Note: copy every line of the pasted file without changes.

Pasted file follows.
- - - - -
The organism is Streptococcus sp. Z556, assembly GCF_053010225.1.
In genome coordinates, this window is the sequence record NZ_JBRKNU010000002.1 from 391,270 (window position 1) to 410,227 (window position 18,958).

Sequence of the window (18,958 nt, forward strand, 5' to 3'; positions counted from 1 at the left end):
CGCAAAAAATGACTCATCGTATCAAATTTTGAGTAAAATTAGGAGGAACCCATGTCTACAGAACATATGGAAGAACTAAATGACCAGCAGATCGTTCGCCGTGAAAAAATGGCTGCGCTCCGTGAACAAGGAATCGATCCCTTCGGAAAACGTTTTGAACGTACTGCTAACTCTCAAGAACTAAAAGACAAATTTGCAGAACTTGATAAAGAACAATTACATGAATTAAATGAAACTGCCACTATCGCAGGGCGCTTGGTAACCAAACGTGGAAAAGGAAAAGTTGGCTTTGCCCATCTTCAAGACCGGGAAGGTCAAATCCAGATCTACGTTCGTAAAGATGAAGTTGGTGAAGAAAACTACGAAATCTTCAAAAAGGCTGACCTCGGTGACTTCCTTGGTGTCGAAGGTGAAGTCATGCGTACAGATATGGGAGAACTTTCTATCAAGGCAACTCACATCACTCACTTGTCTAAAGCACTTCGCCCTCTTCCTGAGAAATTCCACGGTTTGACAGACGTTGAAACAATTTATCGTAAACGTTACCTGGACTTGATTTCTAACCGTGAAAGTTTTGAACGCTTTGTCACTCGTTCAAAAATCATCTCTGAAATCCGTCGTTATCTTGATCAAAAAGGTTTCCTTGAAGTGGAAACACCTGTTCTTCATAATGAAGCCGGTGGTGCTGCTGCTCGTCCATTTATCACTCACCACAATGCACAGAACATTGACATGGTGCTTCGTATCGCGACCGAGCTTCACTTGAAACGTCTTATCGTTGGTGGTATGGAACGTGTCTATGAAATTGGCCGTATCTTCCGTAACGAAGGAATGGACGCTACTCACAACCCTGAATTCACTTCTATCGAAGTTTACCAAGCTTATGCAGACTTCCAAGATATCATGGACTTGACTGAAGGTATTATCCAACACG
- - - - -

The organism is Streptococcus sp. Z556, assembly GCF_053010225.1.
In genome coordinates, this window is the sequence record NZ_JBRKNU010000002.1 from 391,270 (window position 1) to 410,227 (window position 18,958).

Sequence of the window (18,958 nt, forward strand, 5' to 3'; positions counted from 1 at the left end):
CGCAAAAAATGACTCATCGTATCAAATTTTGAGTAAAATTAGGAGGAACCCATGTCTACAGAACATATGGAAGAACTAAATGACCAGCAGATCGTTCGCCGTGAAAAAATGGCTGCGCTCCGTGAACAAGGAATCGATCCCTTCGGAAAACGTTTTGAACGTACTGCTAACTCTCAAGAACTAAAAGACAAATTTGCAGAACTTGATAAAGAACAATTACATGAATTAAATGAAACTGCCACTATCGCAGGGCGCTTGGTAACCAAACGTGGAAAAGGAAAAGTTGGCTTTGCCCATCTTCAAGACCGGGAAGGTCAAATCCAGATCTACGTTCGTAAAGATGAAGTTGGTGAAGAAAACTACGAAATCTTCAAAAAGGCTGACCTCGGTGACTTCCTTGGTGTCGAAGGTGAAGTCATGCGTACAGATATGGGAGAACTTTCTATCAAGGCAACTCACATCACTCACTTGTCTAAAGCACTTCGCCCTCTTCCTGAGAAATTCCACGGTTTGACAGACGTTGAAACAATTTATCGTAAACGTTACCTGGACTTGATTTCTAACCGTGAAAGTTTTGAACGCTTTGTCACTCGTTCAAAAATCATCTCTGAAATCCGTCGTTATCTTGATCAAAAAGGTTTCCTTGAAGTGGAAACACCTGTTCTTCATAATGAAGCCGGTGGTGCTGCTGCTCGTCCATTTATCACTCACCACAATGCACAGAACATTGACATGGTGCTTCGTATCGCGACCGAGCTTCACTTGAAACGTCTTATCGTTGGTGGTATGGAACGTGTCTATGAAATTGGCCGTATCTTCCGTAACGAAGGAATGGACGCTACTCACAACCCTGAATTCACTTCTATCGAAGTTTACCAAGCTTATGCAGACTTCCAAGATATCATGGACTTGACTGAAGGTATTATCCAACACG